Low Treasury yields don’t necessarily mean equities are cheap

In a blog post two days ago, I assessed the WSJ’s claim that Shiller’s cyclically adjusted P/E ratio (CAPE) understates the case for equities by overstating the extent to which their valuation is stretched.  My conclusion was that the WSJ argument was not necessarily wrong, but that it arrives a bit late in the rally and is unconvincing.

I mentioned then that there was another case for stocks, which was much more interesting, important if true, and hard to assess.  I said I would take a shot at documenting aspects of it in a follow-up post.

I do so here, but I don’t nearly answer the issue. I stumble at resolving Modigliani Miller with the Gordon Growth model.  Maybe somebody smarter could resolve that, but I’m going to show some charts.

I see via Brad Delong that Antonio Fatas believes that US equities are quite cheap once we take account of the fact that the risk-free real return available in Treasurys is very low, just over zero at the 10-year maturity.

In an effort to be intuitive, Fatas converts the inherently-real equity yield into a nominal yield to be compared with nominal Treasurys.  But his argument is equivalent to claiming that the earnings yield exceeds the real Treasury yield by a healthy spread.

I have made this point myself, although being careful to call that spread (agnostically) the equity spread or equity yield spread, rather than the “equity premium.”  To get an accurate measure of the equity premium, we would need a more reliable proxy of the real return to equities than merely the earnings yield.

Not that Fatas uses the wrong semantics, but he does strongly imply that the earnings yield is a good proxy for the real return to equities and is effectively invariant to the real Treasury yield and whatever information might be in that.

And it is here that I get nervous about his conclusion.  Under some strong assumptions of rationality and market efficiency, the earnings yield is in principle a measure of the real yield to stocks, so long as earnings are measured correctly. Here is Brad Delong, who has actually been a pretty good real-time student of the market, on Modigliani Miller and  Haig-Simons earnings.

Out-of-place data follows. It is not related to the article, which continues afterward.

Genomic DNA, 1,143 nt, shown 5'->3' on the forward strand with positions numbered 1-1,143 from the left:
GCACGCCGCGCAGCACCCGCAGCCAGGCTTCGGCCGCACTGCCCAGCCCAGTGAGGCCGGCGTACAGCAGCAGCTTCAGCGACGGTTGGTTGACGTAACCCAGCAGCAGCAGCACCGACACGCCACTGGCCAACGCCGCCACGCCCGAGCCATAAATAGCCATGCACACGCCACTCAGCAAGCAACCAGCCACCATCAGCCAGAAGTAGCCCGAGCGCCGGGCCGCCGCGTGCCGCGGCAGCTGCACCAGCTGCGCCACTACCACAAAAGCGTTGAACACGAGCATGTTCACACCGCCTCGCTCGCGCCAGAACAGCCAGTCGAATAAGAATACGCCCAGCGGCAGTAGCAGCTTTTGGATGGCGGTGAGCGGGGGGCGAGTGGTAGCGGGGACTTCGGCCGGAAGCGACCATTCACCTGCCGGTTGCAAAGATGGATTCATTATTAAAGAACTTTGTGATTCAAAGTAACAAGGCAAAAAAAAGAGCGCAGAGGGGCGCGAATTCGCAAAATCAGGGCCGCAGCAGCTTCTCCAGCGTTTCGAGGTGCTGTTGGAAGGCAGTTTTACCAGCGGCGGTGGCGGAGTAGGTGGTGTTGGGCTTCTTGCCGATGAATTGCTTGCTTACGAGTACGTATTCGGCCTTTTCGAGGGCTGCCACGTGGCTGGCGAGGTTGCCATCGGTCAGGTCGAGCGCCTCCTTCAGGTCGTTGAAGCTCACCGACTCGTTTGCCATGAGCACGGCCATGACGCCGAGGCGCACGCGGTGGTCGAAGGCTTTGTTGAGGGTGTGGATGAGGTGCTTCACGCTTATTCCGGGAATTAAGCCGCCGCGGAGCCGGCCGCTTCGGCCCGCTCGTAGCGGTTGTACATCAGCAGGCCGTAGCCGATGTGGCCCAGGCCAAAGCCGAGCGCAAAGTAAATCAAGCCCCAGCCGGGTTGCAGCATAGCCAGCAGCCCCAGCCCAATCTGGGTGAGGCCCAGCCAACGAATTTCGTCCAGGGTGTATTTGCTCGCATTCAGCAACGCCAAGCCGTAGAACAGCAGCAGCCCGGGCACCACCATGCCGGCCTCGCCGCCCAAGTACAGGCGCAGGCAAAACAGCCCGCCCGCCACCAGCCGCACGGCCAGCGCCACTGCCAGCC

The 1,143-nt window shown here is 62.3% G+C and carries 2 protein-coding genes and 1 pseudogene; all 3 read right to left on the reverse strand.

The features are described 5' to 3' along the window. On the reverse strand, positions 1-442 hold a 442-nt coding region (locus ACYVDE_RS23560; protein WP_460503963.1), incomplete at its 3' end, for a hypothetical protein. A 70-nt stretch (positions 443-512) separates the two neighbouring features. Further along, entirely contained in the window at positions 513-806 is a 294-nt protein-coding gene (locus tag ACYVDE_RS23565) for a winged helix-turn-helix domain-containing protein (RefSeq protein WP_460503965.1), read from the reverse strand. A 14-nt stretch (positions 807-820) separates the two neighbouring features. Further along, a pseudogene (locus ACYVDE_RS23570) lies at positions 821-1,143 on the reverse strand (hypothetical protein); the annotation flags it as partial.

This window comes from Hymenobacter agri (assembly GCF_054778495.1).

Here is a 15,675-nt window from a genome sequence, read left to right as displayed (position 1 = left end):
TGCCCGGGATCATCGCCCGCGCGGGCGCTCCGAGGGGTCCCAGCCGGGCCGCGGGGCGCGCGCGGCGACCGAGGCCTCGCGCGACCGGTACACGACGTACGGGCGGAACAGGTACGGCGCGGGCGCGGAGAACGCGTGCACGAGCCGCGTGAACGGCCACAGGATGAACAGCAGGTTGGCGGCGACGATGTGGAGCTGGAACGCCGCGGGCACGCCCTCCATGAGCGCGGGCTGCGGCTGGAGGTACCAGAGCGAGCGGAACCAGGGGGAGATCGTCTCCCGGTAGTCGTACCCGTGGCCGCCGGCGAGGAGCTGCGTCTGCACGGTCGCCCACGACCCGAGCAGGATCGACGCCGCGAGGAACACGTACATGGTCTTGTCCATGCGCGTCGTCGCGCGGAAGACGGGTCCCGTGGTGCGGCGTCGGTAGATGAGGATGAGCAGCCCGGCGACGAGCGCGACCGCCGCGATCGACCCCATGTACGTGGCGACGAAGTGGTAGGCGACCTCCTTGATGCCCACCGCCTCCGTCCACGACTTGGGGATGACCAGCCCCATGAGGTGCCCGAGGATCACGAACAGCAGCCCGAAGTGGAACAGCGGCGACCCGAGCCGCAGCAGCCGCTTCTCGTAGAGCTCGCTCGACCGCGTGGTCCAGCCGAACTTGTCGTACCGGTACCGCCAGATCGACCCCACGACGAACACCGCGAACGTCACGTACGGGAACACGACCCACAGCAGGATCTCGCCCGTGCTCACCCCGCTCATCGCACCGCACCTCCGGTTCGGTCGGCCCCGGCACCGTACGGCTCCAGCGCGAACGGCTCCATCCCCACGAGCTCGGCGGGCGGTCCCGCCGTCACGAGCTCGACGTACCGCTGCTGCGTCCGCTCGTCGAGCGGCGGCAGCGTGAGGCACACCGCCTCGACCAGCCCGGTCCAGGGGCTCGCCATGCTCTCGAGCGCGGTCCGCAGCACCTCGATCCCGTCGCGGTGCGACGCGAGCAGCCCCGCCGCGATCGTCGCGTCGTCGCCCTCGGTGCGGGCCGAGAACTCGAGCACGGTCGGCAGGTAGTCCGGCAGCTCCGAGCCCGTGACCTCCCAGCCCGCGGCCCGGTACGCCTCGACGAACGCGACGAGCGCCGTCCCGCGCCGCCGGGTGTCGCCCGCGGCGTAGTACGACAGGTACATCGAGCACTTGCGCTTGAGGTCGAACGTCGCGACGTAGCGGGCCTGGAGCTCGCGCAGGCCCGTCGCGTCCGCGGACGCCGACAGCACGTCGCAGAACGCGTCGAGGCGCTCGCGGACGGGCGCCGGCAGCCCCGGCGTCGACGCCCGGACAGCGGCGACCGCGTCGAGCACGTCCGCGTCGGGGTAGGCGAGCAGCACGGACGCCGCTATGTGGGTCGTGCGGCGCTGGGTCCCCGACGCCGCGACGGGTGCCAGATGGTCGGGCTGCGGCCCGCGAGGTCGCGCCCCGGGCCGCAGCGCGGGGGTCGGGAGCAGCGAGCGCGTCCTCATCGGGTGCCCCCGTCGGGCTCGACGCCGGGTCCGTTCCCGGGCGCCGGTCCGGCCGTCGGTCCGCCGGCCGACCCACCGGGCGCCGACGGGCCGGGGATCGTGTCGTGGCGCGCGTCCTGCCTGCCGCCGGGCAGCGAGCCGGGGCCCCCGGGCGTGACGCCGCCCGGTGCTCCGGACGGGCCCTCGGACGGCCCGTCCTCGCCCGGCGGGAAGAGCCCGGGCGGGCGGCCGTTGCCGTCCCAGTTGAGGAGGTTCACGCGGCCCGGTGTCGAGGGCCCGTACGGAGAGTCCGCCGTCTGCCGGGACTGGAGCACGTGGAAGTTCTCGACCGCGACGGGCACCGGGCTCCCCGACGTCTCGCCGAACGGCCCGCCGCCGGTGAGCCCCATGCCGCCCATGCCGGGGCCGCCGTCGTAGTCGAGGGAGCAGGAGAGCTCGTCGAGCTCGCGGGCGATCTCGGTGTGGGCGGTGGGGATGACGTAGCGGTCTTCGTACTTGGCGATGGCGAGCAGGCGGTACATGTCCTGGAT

Ok, that is fine, in part because arguing with it is beyond my competence.  But central to that approach is the idea that earnings yields are a proxy of the (expected) real return, irrespective of what the bond market is telling us about growth.  I am not a believer in the reliability of the consumption Euler relationship and its implication that real yields and real growth should be closely related.  But it seems to me intuitive that if you are going to take account of low Treasury yields, then you also need to take into account the growth environment that they might reflect.

I am not sure how to do this rigorously, so I will drop to my chatty, simple-charts approach and give a sense of why I find Fatas’ argument unconvincing.

screen-shot-2016-10-26-at-3-44-45-pmWe all know that real bond yields have fallen and I will show a picture of that further below.  But let’s take a look at how potential GDP growth, a rough proxy for the (domestic) corporate real top line, has evolved in recent years.

According to the CBO’s (current-vintage) estimates, potential growth in the US has fallen from about 3% during the three decades ending in the mid-2000s to only about 1.5% now.  To assume that this would have no effect on the relationship between the earnings yields and the return to stocks seems extreme to me, even though the finance theory that relates the earning yield to returns explicitly takes no account of macroeconomics.

As a consistency check, I tried to proxy the CBO’s estimate of potential by comparing the 10-year growth rate of GDP with the 10-year change of the employment/labor force ratio.  I promise this did not involve data mining.  What I show in the chart above is the very first thing I looked at. Ok, it was the second thing, because at first I neglected to “center” the proxy, that is to assign the result of the 10-year calculation ending in year x to year x-5.